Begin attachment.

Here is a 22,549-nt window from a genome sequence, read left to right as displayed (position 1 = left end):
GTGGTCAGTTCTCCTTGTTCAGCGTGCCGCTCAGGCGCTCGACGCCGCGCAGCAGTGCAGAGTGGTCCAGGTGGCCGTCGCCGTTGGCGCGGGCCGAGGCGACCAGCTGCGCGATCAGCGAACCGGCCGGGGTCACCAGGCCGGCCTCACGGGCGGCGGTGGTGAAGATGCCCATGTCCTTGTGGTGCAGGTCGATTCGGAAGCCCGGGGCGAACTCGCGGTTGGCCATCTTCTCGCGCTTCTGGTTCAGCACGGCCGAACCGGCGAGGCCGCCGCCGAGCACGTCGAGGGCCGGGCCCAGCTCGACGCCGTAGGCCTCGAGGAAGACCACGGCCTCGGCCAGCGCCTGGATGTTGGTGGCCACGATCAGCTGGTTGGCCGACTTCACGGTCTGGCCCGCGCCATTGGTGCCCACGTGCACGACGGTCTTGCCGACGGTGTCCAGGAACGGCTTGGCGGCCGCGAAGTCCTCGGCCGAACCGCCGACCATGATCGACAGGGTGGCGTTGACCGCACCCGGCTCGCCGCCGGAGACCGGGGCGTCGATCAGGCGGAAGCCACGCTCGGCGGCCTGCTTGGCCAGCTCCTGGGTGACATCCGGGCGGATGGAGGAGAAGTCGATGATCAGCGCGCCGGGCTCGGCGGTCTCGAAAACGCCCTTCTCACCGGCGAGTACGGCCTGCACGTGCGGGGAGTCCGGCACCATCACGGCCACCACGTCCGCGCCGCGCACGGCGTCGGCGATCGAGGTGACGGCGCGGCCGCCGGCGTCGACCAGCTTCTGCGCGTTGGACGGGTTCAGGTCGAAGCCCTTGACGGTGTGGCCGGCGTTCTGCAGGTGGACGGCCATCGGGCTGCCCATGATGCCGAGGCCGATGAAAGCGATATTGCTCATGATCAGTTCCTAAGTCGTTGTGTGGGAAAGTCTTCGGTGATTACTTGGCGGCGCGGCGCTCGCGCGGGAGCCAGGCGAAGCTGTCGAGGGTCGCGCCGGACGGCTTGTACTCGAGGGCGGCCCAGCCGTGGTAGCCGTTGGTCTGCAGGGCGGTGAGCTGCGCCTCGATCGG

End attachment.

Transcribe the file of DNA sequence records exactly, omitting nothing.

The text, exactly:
Here is a 22,549-nt window from a genome sequence, read left to right as displayed (position 1 = left end):
GTGGTCAGTTCTCCTTGTTCAGCGTGCCGCTCAGGCGCTCGACGCCGCGCAGCAGTGCAGAGTGGTCCAGGTGGCCGTCGCCGTTGGCGCGGGCCGAGGCGACCAGCTGCGCGATCAGCGAACCGGCCGGGGTCACCAGGCCGGCCTCACGGGCGGCGGTGGTGAAGATGCCCATGTCCTTGTGGTGCAGGTCGATTCGGAAGCCCGGGGCGAACTCGCGGTTGGCCATCTTCTCGCGCTTCTGGTTCAGCACGGCCGAACCGGCGAGGCCGCCGCCGAGCACGTCGAGGGCCGGGCCCAGCTCGACGCCGTAGGCCTCGAGGAAGACCACGGCCTCGGCCAGCGCCTGGATGTTGGTGGCCACGATCAGCTGGTTGGCCGACTTCACGGTCTGGCCCGCGCCATTGGTGCCCACGTGCACGACGGTCTTGCCGACGGTGTCCAGGAACGGCTTGGCGGCCGCGAAGTCCTCGGCCGAACCGCCGACCATGATCGACAGGGTGGCGTTGACCGCACCCGGCTCGCCGCCGGAGACCGGGGCGTCGATCAGGCGGAAGCCACGCTCGGCGGCCTGCTTGGCCAGCTCCTGGGTGACATCCGGGCGGATGGAGGAGAAGTCGATGATCAGCGCGCCGGGCTCGGCGGTCTCGAAAACGCCCTTCTCACCGGCGAGTACGGCCTGCACGTGCGGGGAGTCCGGCACCATCACGGCCACCACGTCCGCGCCGCGCACGGCGTCGGCGATCGAGGTGACGGCGCGGCCGCCGGCGTCGACCAGCTTCTGCGCGTTGGACGGGTTCAGGTCGAAGCCCTTGACGGTGTGGCCGGCGTTCTGCAGGTGGACGGCCATCGGGCTGCCCATGATGCCGAGGCCGATGAAAGCGATATTGCTCATGATCAGTTCCTAAGTCGTTGTGTGGGAAAGTCTTCGGTGATTACTTGGCGGCGCGGCGCTCGCGCGGGAGCCAGGCGAAGCTGTCGAGGGTCGCGCCGGACGGCTTGTACTCGAGGGCGGCCCAGCCGTGGTAGCCGTTGGTCTGCAGGGCGGTGAGCTGCGCCTCGATCGG